Often, you will have the chance to witness a live workshop and see how locals used to create ceramics, sculptures, paintings, fabrics, and other traditional items.
Note that the Verekinthos Arts and Crafts Village is not a “village” per se, but a complex of creative workshops dedicated to promoting local culture and tradition.
When you visit it, you should consider seeing the nearby Museum of Typography too.
Location: Nerokourou, Nerokouro Village, Chania.
Have you been to any of these museums in Chania?
Let me know in the comments below!
Travel Plans for Crete?
More Resources to Organize Your Trip!
Start by heading right to my tips to plan a trip to Crete for in-depth details you need to know about Greece. You can also check my post to better know what to pack for a trip to the island or read this info to visit Crete with children!
Get in touch if you need extra help to plan your trip. If you want to tour West Crete, check my guide. Want more? Join my Private Facebook Group to connect with like-minded travelers who love Crete as much as you do!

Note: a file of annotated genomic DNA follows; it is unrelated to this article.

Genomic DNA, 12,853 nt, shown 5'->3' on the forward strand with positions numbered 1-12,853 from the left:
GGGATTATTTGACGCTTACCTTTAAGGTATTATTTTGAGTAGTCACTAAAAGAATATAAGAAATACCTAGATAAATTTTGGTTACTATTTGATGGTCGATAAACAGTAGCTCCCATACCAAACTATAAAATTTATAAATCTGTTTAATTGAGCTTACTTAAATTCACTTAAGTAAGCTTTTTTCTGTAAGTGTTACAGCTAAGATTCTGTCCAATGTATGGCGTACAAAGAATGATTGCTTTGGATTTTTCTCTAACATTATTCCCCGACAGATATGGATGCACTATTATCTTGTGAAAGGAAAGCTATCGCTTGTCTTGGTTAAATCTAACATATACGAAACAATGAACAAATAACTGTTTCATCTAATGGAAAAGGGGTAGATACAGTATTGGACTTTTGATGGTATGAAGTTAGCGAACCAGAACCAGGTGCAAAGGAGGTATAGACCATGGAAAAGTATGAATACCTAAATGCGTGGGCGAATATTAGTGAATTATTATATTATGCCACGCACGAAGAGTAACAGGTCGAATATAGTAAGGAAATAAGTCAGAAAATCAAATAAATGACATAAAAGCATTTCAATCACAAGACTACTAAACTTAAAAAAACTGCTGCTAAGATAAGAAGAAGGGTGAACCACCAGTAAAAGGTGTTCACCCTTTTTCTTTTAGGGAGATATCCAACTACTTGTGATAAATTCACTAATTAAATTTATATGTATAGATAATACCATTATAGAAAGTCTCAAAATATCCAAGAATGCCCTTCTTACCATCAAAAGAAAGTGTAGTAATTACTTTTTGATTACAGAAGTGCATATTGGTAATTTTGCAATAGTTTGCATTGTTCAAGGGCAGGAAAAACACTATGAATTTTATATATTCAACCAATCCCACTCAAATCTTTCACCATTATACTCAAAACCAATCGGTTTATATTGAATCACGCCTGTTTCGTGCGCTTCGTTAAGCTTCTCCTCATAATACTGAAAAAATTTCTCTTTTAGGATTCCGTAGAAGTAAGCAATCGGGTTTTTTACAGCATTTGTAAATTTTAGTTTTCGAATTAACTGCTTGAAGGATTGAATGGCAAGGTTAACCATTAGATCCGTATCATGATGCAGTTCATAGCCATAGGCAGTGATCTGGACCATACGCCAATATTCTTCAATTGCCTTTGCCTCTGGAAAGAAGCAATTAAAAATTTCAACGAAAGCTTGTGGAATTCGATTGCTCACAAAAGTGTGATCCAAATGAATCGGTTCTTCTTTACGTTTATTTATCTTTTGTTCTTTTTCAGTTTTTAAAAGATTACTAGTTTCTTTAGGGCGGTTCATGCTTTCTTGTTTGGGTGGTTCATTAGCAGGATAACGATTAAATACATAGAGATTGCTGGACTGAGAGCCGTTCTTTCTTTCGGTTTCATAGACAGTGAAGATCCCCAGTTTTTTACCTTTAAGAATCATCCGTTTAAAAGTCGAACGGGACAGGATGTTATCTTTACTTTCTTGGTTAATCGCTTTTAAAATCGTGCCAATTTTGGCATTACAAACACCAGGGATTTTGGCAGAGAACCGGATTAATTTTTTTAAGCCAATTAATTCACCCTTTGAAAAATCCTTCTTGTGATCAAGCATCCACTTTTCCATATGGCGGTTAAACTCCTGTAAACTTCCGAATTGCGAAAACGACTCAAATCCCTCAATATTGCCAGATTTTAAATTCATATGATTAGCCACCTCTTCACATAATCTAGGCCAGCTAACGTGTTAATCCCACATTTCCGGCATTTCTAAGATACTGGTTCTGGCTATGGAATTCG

Make Sure You’ve Got Everything For a Hassle-Free Vacation!
I never move around the islands without my Osprey backpack, a sturdy but light travel partner I just love. For short trips, I carry this little crossbody bag. If I drive, I pack my Nikon D7200 and a good travel guide: Lonely Planet’s Best of Greece & the Greek Islands.
For accommodation, I use Booking.com. Traveling to remote places is easier with Discover Cars. Other times, I join organized tours with GetYourGuide, which features anything from cooking lessons to airport transfer!
Are you coming to Crete any time soon?
Get in touch and let me know!
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Pin this Guide to the Best Museums in Chania for Your Next Adventures in Crete
About the author of this blog:
Gabi has been living in Crete for the last five years. Here, she juggles being a solo mom, hosting culinary tours in the summer, translating, and working as a tech advisor.
She’s written for Greek Reporter, published two travel guides about Greece, and had more glasses of frappe than any regular person would be able to handle.